IEEE-USA President encourages bipartisan efforts to pass innovation legislation

February 14, 2006

IEEE-USA President Ralph W. Wyndrum Jr. encourages bipartisan cooperation on legislation promoting U.S. competitiveness and innovation in a letter sent to House and Senate leaders today.

Recent efforts to enhance U.S. innovation include President Bush's "American Competitiveness Initiative"; the Senate's bipartisan "Protecting America's Competitive Edge" package; Sens. John Ensign's (R-Nev.) and Joseph Lieberman's (D-Conn.) "National Innovation Act"; and House Democrats' "Innovation Agenda." House Republicans are also expected to introduce comprehensive innovation and competitiveness legislation this week.

Each of these initiatives are designed to spur America's global economic competitiveness by enhancing science, engineering and technology research and development, boosting math and science education, and providing incentives for technological innovation.

"We strongly encourage Congress to capitalize on the momentum and exceptional bipartisan consensus on this important issue," Wyndrum wrote. "For the good of country, we urge leaders in both parties of the House and Senate to work together, and with the administration, to pass legislation during this session of Congress to preserve America's competitive edge in the global arena."
-end-
The letter is available at http://www.ieeeusa.org/policy/policy/2006/021406.pdf.

IEEE-USA advances the public good and promotes the careers and public policy interests of more than 220,000 engineers, scientists and allied professionals who are U.S. members of the IEEE. IEEE-USA is part of the IEEE, the world's largest technical professional society with 360,000 members in 150 countries. For more information, go to http://www.ieeeusa.org.

IEEE-USA

Related Engineering Articles from Brightsurf:

Re-engineering antibodies for COVID-19
Catholic University of America researcher uses 'in silico' analysis to fast-track passive immunity

Next frontier in bacterial engineering
A new technique overcomes a serious hurdle in the field of bacterial design and engineering.

COVID-19 and the role of tissue engineering
Tissue engineering has a unique set of tools and technologies for developing preventive strategies, diagnostics, and treatments that can play an important role during the ongoing COVID-19 pandemic.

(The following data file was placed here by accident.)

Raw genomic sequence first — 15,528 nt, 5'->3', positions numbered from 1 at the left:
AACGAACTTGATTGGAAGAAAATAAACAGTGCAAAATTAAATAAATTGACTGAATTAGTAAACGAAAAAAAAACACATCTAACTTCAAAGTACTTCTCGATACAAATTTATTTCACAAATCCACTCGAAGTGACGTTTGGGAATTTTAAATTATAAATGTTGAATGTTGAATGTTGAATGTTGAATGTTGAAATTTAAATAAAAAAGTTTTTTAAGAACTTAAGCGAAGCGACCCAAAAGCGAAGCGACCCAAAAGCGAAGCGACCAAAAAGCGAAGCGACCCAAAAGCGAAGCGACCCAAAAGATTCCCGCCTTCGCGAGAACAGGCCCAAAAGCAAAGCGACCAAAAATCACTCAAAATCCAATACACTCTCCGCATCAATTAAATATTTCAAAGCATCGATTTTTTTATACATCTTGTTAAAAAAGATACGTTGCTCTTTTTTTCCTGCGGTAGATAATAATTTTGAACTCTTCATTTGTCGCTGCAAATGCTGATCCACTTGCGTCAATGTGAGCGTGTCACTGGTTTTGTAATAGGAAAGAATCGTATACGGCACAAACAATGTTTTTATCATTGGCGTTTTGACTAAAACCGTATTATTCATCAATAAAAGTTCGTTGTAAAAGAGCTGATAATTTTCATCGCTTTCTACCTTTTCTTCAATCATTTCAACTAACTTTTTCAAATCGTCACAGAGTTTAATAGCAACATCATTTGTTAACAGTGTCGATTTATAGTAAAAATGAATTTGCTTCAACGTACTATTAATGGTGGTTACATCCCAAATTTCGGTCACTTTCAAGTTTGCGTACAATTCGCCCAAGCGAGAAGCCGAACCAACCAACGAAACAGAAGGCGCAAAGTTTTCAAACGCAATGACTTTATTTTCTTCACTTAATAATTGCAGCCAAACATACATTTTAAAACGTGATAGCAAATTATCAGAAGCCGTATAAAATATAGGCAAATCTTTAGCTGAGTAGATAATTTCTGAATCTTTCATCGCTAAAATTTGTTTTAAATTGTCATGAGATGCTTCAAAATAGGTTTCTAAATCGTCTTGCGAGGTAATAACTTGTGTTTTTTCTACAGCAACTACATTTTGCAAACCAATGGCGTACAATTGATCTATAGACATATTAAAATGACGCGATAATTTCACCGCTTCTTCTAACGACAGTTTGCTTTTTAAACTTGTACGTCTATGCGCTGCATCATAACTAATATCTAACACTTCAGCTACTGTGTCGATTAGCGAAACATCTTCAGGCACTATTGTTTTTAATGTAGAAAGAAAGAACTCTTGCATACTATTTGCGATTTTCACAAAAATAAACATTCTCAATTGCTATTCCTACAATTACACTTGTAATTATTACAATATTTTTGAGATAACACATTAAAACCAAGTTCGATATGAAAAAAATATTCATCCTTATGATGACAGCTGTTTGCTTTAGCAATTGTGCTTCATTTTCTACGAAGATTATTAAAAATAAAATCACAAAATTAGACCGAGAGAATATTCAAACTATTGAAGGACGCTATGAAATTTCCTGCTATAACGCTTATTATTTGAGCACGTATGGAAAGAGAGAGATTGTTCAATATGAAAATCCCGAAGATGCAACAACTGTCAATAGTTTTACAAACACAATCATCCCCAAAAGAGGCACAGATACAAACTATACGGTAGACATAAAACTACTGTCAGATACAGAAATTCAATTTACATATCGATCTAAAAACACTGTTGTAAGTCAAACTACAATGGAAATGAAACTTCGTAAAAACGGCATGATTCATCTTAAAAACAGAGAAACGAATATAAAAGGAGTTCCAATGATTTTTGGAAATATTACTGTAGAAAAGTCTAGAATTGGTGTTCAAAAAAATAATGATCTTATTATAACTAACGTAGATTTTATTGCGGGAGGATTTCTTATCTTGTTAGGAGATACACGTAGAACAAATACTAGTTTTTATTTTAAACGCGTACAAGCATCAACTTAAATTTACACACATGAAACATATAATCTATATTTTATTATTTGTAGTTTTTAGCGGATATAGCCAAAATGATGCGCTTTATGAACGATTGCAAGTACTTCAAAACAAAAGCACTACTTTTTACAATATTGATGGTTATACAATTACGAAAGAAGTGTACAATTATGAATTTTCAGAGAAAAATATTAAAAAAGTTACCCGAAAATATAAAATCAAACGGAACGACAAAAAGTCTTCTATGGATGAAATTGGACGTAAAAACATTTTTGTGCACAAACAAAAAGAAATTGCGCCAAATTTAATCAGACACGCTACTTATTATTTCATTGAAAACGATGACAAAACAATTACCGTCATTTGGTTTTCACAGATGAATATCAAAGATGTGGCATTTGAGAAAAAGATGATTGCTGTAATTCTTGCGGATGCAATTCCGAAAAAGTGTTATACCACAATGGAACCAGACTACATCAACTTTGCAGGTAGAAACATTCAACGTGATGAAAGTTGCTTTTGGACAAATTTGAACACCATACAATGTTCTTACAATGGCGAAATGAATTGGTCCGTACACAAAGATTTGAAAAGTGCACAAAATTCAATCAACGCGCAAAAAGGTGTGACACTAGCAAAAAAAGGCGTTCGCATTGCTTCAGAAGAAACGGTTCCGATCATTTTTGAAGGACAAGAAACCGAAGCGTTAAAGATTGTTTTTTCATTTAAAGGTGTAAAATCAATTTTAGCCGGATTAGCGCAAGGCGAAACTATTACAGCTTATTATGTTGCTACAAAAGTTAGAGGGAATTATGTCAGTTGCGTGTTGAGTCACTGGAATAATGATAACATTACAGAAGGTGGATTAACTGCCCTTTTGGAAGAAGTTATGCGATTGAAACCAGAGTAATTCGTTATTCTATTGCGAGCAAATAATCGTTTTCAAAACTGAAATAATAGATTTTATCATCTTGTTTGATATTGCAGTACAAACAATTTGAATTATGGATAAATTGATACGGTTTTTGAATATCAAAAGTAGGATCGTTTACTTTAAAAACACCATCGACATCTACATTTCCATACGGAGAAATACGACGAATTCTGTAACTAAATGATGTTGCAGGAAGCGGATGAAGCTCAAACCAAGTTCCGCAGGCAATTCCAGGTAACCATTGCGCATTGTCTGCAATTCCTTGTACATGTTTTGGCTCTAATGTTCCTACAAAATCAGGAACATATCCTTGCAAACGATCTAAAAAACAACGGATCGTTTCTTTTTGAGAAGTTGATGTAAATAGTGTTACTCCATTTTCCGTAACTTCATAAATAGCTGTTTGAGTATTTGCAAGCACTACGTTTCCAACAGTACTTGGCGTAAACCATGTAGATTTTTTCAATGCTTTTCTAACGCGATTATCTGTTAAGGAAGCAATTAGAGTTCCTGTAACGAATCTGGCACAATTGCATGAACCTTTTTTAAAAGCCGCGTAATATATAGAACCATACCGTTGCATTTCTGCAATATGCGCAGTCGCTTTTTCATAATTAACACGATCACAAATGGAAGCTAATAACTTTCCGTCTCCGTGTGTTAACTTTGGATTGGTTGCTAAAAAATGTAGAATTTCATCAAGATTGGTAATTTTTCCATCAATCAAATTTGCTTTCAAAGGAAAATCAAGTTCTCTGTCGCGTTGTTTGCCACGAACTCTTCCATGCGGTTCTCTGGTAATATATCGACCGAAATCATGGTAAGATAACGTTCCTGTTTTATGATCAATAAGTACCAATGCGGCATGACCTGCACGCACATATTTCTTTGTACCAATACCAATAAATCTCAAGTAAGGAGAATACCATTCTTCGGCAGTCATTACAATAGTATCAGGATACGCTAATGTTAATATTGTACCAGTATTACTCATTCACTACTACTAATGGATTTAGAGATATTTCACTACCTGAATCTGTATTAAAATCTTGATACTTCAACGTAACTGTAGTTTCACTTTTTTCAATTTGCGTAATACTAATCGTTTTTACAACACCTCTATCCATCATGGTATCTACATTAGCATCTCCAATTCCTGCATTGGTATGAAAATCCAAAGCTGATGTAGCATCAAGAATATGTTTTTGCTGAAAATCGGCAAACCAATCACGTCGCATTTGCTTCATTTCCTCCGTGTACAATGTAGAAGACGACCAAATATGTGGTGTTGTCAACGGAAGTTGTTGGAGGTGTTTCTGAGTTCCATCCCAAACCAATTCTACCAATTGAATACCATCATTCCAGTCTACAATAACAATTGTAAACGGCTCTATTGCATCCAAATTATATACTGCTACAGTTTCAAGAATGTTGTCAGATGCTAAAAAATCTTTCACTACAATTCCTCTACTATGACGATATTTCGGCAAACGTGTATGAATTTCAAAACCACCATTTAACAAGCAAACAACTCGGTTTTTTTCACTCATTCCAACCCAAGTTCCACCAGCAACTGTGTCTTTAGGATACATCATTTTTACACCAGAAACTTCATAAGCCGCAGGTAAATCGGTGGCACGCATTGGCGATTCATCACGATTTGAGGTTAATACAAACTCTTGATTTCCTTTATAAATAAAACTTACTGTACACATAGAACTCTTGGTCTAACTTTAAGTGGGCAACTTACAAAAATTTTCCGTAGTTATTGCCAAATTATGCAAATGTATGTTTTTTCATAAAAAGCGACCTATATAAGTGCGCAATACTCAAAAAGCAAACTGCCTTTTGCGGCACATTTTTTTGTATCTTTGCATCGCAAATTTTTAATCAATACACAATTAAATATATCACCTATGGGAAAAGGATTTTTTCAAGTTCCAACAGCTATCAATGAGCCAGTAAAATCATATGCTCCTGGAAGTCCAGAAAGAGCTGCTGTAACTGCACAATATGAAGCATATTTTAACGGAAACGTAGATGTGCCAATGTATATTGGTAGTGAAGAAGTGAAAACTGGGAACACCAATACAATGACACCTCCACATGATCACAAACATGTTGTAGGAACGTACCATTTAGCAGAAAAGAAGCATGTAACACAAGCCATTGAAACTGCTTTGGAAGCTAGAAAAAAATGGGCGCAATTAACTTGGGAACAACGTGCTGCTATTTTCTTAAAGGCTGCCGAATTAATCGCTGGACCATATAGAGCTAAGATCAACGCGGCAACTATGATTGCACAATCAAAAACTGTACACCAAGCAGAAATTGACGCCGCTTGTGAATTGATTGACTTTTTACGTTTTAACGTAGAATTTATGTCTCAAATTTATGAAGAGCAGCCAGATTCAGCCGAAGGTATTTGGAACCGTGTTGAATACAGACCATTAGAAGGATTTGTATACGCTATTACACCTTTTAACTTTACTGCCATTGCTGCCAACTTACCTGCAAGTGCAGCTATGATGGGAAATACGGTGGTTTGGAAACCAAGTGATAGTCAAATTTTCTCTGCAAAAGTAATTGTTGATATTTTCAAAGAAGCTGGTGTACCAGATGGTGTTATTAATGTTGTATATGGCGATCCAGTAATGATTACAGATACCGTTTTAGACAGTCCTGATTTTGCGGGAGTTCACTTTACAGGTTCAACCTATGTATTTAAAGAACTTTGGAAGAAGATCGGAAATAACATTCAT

Engineering the meniscus
Damage to the meniscus is common, but there remains an unmet need for improved restorative therapies that can overcome poor healing in the avascular regions.

Artificially engineering the intestine
Short bowel syndrome is a debilitating condition with few treatment options, and these treatments have limited efficacy.

Reverse engineering the fireworks of life
An interdisciplinary team of Princeton researchers has successfully reverse engineered the components and sequence of events that lead to microtubule branching.

New method for engineering metabolic pathways
Two approaches provide a faster way to create enzymes and analyze their reactions, leading to the design of more complex molecules.

Engineering for high-speed devices
A research team from the University of Delaware has developed cutting-edge technology for photonics devices that could enable faster communications between phones and computers.

Breakthrough in blood vessel engineering
Growing functional blood vessel networks is no easy task. Previously, other groups have made networks that span millimeters in size.

Next-gen batteries possible with new engineering approach
Dramatically longer-lasting, faster-charging and safer lithium metal batteries may be possible, according to Penn State research, recently published in Nature Energy.

Read More: Engineering News and Engineering Current Events
Brightsurf.com is a participant in the Amazon Services LLC Associates Program, an affiliate advertising program designed to provide a means for sites to earn advertising fees by advertising and linking to Amazon.com.